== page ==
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Dance: The Living Spirit of Indian Arts
Published in April 2006
In Indian tradition dance was...a divine dimension of the man's act... The dancer...sublimated his own self...and united with the supreme Self... The ancient Indian mind...had unique reverence for dance... it conceived its gods as dancers discovering in dance the accomplishment of their assigned functions, ranging from creation to annihilation, and the divine grace - an essential attribute of gods... The tradition...acclaims Shiva as both, the first exponent of dance and the first linguist... Vishnu...is revered as the 'Adi-nratya-guru' along with Shiva and Kali... Dance has been classified under four categories...secular; ritual; abstract; and, interpretive... India's art imagery and sacred architecture found...in dance its most natural and intimate idiom...
Lotus: From a Pond to a Palace Dome
Published in March 2006
(The) lotus...has more symbolic applications - material and spiritual, than has any other symbol in India's arts, religions and systems of thought... lotus as a flower had an early presence, at least during the Indus days if not before... (The) lotus attained great significance in Buddhism even before Buddha was born, and emperor Ashoka must have been acquainted with it when he chose a lotus motif for his pillars... (The) mystic character of lotus inspired the Buddhist mind...to bow to it in reverence... Puranas discovered its many new dimensions... lotus stood basically for the divine element in which were manifested fertility, prosperity, fruition, and riches, and hence when associated with a divinity, it multiplied such divinity's power also to propitiate... lotus represented the unfoldment of creation and upheld Brahma to effect it... Lotus defined the form of many of the 'yantras' and 'mandalas' - cosmic diagrams and graphics, revealing definite process of cosmic laws and energies which acted alike on sensible and supersensible levels... The symbology of lotus extends also to Indian music and dances... In classical temple architecture, the entrance to the 'garbhagraha' was defined by an elaborate lotus motif... The lotus...was thus conceived as the instrument of light and spiritual realization...
Cultivating Loneliness: The Ethical Fragrance of Yoga
Published in February 2006
...'When an individual is firmly established in non-violence (ahimsa), all beings who come near him also cease to be hostile'... Patanjali is the author of the de facto text of yoga - 'The Yoga Sutra.'... Patanjali's scripture not only provides yoga with a thorough and consistent philosophical basis, but in the process, also clarifies many important esoteric concepts (like karma), common to all traditions of Indian thought... Patanjali's is a far-sighted vision of universal humanity... The desire not to harm others is an essential ingredient in cultivating a mental state recognizing the essential unity underlying all living beings, leading towards ultimate mystical union, envisaged as the final goal of yoga...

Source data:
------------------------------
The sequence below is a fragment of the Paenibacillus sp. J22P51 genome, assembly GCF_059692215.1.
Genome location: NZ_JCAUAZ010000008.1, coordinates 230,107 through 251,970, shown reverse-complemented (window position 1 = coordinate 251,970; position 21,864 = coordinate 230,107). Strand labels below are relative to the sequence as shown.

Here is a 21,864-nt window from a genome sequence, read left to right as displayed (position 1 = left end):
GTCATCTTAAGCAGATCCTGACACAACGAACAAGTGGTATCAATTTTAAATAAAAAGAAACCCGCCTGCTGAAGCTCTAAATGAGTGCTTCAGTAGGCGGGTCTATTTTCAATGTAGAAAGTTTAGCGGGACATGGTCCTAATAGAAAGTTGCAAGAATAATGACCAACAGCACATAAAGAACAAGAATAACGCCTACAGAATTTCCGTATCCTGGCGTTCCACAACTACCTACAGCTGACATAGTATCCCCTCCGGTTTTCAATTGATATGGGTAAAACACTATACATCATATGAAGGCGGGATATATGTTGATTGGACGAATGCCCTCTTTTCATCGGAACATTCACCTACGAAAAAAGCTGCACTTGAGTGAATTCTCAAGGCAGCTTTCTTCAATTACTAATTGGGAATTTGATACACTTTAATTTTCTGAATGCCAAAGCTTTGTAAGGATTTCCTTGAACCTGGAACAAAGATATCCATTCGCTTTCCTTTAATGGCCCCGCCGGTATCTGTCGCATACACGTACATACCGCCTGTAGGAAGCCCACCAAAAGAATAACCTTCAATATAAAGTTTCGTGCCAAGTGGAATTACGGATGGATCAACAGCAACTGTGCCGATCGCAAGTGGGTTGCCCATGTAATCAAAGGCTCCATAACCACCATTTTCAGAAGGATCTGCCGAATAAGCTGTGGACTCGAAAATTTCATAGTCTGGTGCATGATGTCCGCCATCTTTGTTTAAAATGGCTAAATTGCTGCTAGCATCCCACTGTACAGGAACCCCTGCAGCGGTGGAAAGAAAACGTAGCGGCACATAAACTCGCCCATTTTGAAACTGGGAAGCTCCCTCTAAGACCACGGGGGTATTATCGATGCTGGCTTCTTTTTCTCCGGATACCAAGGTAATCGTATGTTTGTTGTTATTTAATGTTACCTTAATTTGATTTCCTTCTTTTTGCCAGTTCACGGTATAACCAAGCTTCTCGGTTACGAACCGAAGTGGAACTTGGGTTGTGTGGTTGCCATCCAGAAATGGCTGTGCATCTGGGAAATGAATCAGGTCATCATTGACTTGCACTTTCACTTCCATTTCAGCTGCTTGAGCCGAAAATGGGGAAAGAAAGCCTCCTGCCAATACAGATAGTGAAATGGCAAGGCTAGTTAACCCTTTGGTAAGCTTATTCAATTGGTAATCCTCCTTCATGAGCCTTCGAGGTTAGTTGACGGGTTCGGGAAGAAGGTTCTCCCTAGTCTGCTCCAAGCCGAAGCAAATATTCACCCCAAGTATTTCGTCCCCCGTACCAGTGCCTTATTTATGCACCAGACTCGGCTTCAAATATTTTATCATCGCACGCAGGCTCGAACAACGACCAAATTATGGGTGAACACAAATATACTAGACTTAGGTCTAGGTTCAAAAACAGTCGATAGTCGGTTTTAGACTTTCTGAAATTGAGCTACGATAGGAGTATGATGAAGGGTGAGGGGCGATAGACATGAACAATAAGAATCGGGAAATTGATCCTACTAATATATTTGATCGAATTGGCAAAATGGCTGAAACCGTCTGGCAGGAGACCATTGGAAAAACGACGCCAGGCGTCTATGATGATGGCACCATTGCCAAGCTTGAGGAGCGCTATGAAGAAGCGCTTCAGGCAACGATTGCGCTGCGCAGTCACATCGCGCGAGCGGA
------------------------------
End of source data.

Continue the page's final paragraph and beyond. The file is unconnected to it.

The Forms of Shiva in Visual Arts
Published in January 2006
Shiva's...is the imagery and iconography that evolved over a period of five millennia - perhaps the longest period for an image, or worship tradition, to have evolved and sustained through... Shiva's imagery reveals wondrous unity and unique growth perspective... there is absolute unanimity in regard to the fact that he had iconic presence much before the Vedas came into being... Shiva has been conceived in visual arts as timeless youth, though sometimes with moustaches defining an advanced age and sometimes without them close to juvenescence...
I am God: Autobiographical Fragments from the Bhagavad Gita
Published in December 2005
The Bhagavad Gita consists of seven hundred verses. Out of these, a massive 574 have been uttered by Krishna himself, giving us an unparalleled insight into the true nature of divinity... (It) is in many ways God's picture album filled with self-portraits... The Great Teacher knows that human intellect is but naturally attracted to what it perceives to be extraordinary. This is made explicit when he defines himself to be 'the brilliance of all that is brilliant and the splendor of all that is splendid.'... God is present in all that is good and bad. The choice however remains ours... That is the reason he points out to us various specific and temporal manifestations of his otherwise endless and eternal glory. By following their biographical narratives to their logical conclusions, expressed through an autobiographical discourse in God's own voice, we gain a clearer roadmap for identifying, and making the correct choices in our own lives...
Kuan Yin, The Compassionate Rebel
Published in November 2005